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  • Writer's pictureNed Patton

All About Natural Fibers


In this post I am going to talk a bit about natural fibers, their uses, and how they are changing the overall composites market. To get started I need to talk about where natural fibers come from and which natural fibers are useful and are being used in composites today.

Natural fibers are fibers from plants, so they are primarily cellulose. All plants of course are made primarily of this stuff. And as you might expect, some plants are better fiber producers than others. Hemp has been used for rope for millennia, and coconut fibers and flax fibers have also been used for a very long time. Flax fibers are actually the fiber used to make linen. And, of course, there is always cotton which is the clothing fabric fiber of choice for many people.


Composites made from plant fibers (or plant strings if you will) are usually made using hemp, flax, and even forest wood waste. Flax is the most prevalent fiber in the newer natural fiber composites, and has found significant inroads into the automotive industry. The interior door panels of your new car may be made using flax fiber, as may your trunk liner and seat backs. And if you’re lucky enough to have bought a Mercedes E-Class with a sunroof lately, the frame for your sunroof is a natural fiber composite.


The largest hurdle that had to be overcome to adopt natural fibers in composites is the fact that all of the natural fibers that would make good composites – hemp, flax, and wood waste – have a high water content. So, the typical polyester, vinyl ester, and epoxy resins don’t stick to them very well. The traditional resins are hydrophobic – they don’t like water – so they don’t stick to fibers with high water content.

However, several companies recently have gotten around that problem by formulating new resins and hardeners. One such company is Nouryon (https://www.nouryon.com/news-and-events/features-overview/composites-from-natural-fibers/) which has developed a hydrophilic (likes water) hardener for standard polyester and vinyl ester resins. They developed this as part of SSUCHY – a four year long public-private partnership project in Europe that was formed in September 2017 to develop renewable precursors for composites. That means biopolymers and plant fiber reinforcements.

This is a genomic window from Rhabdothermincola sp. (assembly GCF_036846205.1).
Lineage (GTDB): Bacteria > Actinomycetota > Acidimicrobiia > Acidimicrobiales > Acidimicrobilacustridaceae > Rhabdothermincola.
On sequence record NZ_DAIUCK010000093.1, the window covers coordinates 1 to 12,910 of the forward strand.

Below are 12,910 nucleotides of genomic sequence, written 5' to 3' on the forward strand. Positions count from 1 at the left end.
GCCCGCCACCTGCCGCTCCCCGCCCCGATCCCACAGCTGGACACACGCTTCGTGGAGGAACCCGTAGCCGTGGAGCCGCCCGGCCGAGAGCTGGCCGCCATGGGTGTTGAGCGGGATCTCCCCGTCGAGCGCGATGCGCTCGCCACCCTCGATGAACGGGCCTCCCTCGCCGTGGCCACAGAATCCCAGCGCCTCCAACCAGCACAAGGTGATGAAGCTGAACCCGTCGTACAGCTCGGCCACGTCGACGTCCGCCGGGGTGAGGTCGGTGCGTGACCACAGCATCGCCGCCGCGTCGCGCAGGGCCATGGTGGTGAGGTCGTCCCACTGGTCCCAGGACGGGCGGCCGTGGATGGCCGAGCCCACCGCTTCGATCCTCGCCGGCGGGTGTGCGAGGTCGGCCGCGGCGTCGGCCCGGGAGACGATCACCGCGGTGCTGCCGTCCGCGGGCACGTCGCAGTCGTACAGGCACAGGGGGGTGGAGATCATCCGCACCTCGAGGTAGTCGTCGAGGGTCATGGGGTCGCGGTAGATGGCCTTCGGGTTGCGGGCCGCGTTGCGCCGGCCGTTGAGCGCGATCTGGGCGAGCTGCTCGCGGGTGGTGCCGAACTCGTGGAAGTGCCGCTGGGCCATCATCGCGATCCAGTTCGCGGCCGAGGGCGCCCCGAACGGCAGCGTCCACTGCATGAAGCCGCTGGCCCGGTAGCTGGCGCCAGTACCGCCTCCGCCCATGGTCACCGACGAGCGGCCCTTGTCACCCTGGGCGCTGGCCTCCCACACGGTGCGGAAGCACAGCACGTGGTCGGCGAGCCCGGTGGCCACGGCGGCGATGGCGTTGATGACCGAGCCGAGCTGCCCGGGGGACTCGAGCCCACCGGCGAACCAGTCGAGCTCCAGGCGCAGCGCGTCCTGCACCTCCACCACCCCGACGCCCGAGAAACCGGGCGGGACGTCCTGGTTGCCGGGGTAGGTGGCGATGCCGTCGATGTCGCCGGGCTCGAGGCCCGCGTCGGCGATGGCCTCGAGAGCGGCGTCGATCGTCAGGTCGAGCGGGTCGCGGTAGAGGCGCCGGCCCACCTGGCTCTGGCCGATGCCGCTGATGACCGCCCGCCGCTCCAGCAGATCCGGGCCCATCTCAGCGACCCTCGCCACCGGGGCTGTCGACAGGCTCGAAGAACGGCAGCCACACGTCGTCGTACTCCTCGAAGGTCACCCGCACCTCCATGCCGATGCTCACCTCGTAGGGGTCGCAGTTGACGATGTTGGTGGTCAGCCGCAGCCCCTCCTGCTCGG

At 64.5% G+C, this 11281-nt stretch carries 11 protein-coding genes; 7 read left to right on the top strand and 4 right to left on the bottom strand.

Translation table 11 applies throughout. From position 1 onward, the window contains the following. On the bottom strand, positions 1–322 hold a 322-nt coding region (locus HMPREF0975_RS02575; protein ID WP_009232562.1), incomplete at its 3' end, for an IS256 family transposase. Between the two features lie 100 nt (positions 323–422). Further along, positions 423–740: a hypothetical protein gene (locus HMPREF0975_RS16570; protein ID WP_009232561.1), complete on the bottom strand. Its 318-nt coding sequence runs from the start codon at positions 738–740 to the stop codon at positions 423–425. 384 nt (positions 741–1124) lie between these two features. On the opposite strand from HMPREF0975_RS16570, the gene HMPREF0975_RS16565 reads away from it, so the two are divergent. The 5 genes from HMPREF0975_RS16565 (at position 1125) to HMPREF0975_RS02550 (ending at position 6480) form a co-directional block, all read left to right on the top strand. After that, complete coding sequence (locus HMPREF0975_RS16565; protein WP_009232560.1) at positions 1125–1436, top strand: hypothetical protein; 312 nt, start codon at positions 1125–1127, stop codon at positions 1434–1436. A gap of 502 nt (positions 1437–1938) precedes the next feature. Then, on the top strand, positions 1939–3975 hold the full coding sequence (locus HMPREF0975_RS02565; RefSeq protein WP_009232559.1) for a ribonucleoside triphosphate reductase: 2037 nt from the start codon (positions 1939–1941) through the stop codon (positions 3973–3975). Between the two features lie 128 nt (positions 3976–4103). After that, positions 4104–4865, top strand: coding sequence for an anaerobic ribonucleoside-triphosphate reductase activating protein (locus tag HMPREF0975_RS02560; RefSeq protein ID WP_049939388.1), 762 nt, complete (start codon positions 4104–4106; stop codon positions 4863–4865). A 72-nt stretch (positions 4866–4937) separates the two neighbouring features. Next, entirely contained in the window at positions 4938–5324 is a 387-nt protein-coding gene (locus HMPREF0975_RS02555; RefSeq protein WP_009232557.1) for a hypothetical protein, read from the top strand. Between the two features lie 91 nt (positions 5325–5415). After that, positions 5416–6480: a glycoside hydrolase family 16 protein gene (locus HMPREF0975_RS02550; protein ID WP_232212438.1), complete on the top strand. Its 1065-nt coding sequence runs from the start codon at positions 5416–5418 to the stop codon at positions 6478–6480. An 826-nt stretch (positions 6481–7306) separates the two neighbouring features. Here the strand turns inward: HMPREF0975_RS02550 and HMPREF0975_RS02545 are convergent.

That being said, the business of natural fiber composites is still somewhat in its infancy, with mostly startup companies producing products for the automotive industry. Bcomp in Europe uses mostly flax fiber in their composite panels that they make for Polestar (jointly owned by Volve and Greely), the race version of the Tesla P100DL (in the pic above), and the Gillet Vertigo which was entered into the Pikes Peak Hill Climb in 2018.


UFP Technologies (https://www.ufpt.com/materials/natural-fibers.html) uses natural fibers in a polypropylene matrix to make door panels, seat backs, bolsters, and trunk liners and load floors. These are the same people that make your paper egg cartons out of recycled paper, so they have been in the natural fiber business for a long time, and have recently branched out into low cost, high production rate natural fiber composite panels for the automotive industry.


Natural fibers have gotten so much traction in industry that the International Organization for Standards (ISO) has developed standard testing methods for natural fiber composites. ISO 16616:2015 is just such a standard. The title of this standard is “Test methods for natural fiber-reinforced plastic composite (NFC) deck boards”. And there is a European standard (CSN EN 15534-5) for composites made from cellulose-based materials or natural fibers.

So, natural fibers have not only gained traction, they are beginning to take over industries that are trying to become or have been legislated to become carbon neutral. Since the fibers are made by plants, at least the string portion of natural fiber composites is carbon negative – they actually sequester carbon from the atmosphere.

That’s an introduction to natural fibers. In other posts, I delve more into natural fibers and bio-based or plant-based resin systems and how they are displacing some more traditional composite materials. And of course, sustainability efforts that are underway are adopting natural fibers and natural resins as well. But all of that is for other posts in this blog. Stay tuned!

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